Dakota Farmer

When work meets play

Covering stories on agriculture brings enjoyment to my workdays.

Sarah McNaughton

February 14, 2023

3 Min Read
cows grazing on a snowy pasture
PICTURE PERFECT: I couldn’t think of a better way to spend a warm winter afternoon than out on a ranch in the Black Hills of South Dakota.Photos by Sarah McNaughton

“Find a job you enjoy doing, and you will never have to work a day in your life.”

This quote is often attributed to writers such as Mark Twain or Confucius, but no matter where it originated, the message behind it stays the same: If you enjoy your job, you’ll enjoy your workdays.

I’ve heard this quote and many similar ones throughout my college and professional career, and fully embrace what the quote represents.

Work hard for a living

I recently took a trip to the Black Hills Stock Show in Rapid City, S.D., to see the events, meet some farmers and ranchers, and chase down some stories. While it was a work trip on behalf of Farm Progress, a weekend at a stock show is something I’d do in my free time, too.

Along the way, I visited a rancher for an upcoming feature and interviewed show staff. I photographed various events to highlight this multiday show for Dakota Farmer readers.

Other plans that fit into “official business” for the trip included attending Rodeo Rapid City, the Museum of Geology at the South Dakota School of Mines and Technology, and historic Deadwood, S.D., on the way home.

south dakota school of mines geologic exhibit

HISTORY BUFF: A trip to the South Dakota School of Mines Museum of Geology after the Black Hills Stock Show gave great information about the geologic history of the Badlands.

Naturally, I wandered through the stock show’s extensive trade show, enjoying products, artwork and equipment aimed for the Western and agriculture community. I snapped photos of feed wagons and cattle chutes, and even snagged myself a new pair of cowboy boots.

I’m big on trying the best local restaurants when I travel, and I made sure to partake in some great food and drinks in downtown Rapid City. No trip is ever complete without a stop at a local watering hole, and the stock show had two on the grounds. To top it off, I managed to run into family friends, who were either showing cattle, roping in that night’s rodeo or simply taking in the show.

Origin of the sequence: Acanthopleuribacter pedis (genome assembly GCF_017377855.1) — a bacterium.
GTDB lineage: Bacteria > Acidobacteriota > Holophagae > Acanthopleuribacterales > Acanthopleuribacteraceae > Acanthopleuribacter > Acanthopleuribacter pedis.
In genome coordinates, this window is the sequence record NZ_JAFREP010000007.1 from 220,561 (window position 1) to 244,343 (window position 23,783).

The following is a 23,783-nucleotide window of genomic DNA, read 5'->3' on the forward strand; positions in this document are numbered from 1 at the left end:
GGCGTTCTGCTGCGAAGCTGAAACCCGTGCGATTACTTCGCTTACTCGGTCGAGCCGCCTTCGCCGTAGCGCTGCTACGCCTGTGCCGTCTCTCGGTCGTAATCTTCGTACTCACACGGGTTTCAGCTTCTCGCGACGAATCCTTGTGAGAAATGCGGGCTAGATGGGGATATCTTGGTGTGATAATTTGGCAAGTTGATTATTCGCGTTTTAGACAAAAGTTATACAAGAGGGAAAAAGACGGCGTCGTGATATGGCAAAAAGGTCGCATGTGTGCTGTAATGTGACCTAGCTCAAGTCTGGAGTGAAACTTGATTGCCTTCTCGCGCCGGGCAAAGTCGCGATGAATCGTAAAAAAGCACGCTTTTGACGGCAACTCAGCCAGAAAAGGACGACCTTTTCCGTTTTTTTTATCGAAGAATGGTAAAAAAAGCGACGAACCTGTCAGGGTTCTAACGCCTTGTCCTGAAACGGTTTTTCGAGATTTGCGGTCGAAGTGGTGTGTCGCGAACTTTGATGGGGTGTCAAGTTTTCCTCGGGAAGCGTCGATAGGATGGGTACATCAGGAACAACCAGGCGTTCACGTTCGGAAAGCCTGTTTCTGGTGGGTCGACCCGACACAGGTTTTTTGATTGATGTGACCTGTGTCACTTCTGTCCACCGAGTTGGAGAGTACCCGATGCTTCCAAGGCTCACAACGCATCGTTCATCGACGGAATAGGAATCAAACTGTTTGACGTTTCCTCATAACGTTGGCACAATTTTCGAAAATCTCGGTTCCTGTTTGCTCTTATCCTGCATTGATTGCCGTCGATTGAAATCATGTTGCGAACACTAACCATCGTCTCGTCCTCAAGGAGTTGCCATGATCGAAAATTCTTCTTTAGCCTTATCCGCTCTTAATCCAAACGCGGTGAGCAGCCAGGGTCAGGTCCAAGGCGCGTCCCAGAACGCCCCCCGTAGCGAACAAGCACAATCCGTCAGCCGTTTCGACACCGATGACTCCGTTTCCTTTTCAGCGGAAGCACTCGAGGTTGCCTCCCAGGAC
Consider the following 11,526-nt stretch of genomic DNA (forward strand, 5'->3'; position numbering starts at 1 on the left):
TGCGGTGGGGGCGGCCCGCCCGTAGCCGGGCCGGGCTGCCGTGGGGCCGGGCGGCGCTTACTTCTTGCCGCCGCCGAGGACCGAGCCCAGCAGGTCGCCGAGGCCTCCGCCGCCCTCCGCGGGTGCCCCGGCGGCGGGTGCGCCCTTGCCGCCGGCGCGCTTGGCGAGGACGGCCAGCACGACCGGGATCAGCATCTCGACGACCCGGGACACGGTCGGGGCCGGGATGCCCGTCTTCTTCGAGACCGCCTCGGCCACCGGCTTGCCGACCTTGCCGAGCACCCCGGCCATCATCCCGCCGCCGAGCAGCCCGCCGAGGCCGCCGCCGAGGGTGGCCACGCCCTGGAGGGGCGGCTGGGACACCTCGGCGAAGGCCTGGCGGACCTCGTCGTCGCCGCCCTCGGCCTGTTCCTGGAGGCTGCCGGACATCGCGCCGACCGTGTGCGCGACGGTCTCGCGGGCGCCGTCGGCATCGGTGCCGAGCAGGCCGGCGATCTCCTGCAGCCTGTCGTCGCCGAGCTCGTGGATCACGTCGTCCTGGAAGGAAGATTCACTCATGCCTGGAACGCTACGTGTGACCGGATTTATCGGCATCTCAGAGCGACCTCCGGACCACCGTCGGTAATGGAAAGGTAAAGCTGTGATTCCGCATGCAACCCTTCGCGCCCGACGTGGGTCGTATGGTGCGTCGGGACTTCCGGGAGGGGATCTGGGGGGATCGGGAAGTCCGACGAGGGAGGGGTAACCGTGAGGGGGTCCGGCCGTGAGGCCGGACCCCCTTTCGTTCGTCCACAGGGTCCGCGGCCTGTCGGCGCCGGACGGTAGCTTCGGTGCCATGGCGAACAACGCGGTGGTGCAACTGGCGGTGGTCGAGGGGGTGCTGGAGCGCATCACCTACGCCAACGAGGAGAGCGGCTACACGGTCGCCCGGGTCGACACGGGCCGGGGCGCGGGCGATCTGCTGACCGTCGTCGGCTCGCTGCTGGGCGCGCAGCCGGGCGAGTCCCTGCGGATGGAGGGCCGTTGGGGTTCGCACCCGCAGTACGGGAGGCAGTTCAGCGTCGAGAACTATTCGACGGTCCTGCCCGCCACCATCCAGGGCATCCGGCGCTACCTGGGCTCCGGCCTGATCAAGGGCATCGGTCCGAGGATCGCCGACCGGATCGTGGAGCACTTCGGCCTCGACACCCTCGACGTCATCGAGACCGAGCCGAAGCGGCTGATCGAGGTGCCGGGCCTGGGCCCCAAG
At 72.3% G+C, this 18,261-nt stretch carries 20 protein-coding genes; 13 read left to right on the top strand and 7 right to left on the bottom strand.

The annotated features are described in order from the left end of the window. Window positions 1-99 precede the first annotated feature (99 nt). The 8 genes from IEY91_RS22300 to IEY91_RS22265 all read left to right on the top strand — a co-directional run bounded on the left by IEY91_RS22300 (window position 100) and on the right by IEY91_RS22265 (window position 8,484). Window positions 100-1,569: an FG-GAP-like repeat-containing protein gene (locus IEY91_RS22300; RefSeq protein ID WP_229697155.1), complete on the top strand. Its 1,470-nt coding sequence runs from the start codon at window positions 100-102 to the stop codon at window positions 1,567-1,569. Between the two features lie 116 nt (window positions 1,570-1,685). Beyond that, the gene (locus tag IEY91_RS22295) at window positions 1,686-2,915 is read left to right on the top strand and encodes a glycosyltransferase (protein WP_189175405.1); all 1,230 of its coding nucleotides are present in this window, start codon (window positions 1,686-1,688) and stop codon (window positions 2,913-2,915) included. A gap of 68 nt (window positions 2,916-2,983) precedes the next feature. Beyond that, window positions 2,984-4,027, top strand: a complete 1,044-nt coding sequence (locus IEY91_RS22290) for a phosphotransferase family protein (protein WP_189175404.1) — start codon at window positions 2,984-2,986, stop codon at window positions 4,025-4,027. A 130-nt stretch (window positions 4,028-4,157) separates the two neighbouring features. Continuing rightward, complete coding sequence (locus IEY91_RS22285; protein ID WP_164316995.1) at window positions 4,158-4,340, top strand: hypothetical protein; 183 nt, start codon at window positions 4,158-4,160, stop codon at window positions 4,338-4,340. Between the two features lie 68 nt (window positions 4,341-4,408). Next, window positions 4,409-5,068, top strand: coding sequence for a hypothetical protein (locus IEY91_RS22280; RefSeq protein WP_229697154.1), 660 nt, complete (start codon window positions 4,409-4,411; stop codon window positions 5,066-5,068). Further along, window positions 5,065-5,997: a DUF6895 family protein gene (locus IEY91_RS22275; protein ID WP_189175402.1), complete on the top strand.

Find upside to career

It hit me while standing on Dry Creek Ranch in Caputa, S.D., just how much I enjoy what I do. Standing out in the pasture taking photos of the cattle peacefully moving around the pasture with the Black Hills in the background made for a serene shot. More importantly, being able to share Shawn Freeland family’s ranch story with readers just like you was the cherry on top.

As an undergraduate in college, I interpreted that famous quote as that I can never feel like I’m working, or I must not be loving my job. That mindset has changed over the years.

Work at times can still feel like work, can still lead to stress and can take up eight-plus hours of my day. I don’t have to love every aspect of my job, but I can seek an overall enjoyment and life balance.

Even on the days where deadlines loom, emails pile up and the next magazine’s big story needs to be decided, I’m pretty lucky to enjoy what I do so much.

About the Author(s)

Sarah McNaughton

Editor, Dakota Farmer, Farm Progress

Sarah McNaughton is a graduate of North Dakota State University, with a bachelor’s degree in agriculture communications, along with minors in animal science and Extension education. She is working on completing her master’s degree in Extension education and youth development, also at NDSU. In her undergraduate program, she discovered a love for the agriculture industry and the people who work in it through her courses and involvement in professional and student organizations.

After graduating college, Sarah worked at KFGO Radio out of Fargo, N.D., as a farm and ranch reporter. She covered agriculture and agribusiness news for North Dakota, South Dakota and Minnesota. Most recently she was a 4-H Extension agent in Cass County, N.D., teaching, coordinating and facilitating youth programming in various project areas.

She is involved in agriculture in both her professional and personal life, serving on the executive board for North Dakota Agri-Women, and as a member in American Agri-Women, Sigma Alpha Professional Agriculture Sorority Alumni and Professional Women in Agri-business. As a life-long 4-H’er, she is a regular volunteer for North Dakota 4-H programs and events.

In her free time, she is an avid backpacker and hiker, enjoys running with her cattle dog Ripley, and can be found most summer weekends at rodeos around the Midwest.

Sarah is originally from Grand Forks, N.D., and currently resides in Fargo.

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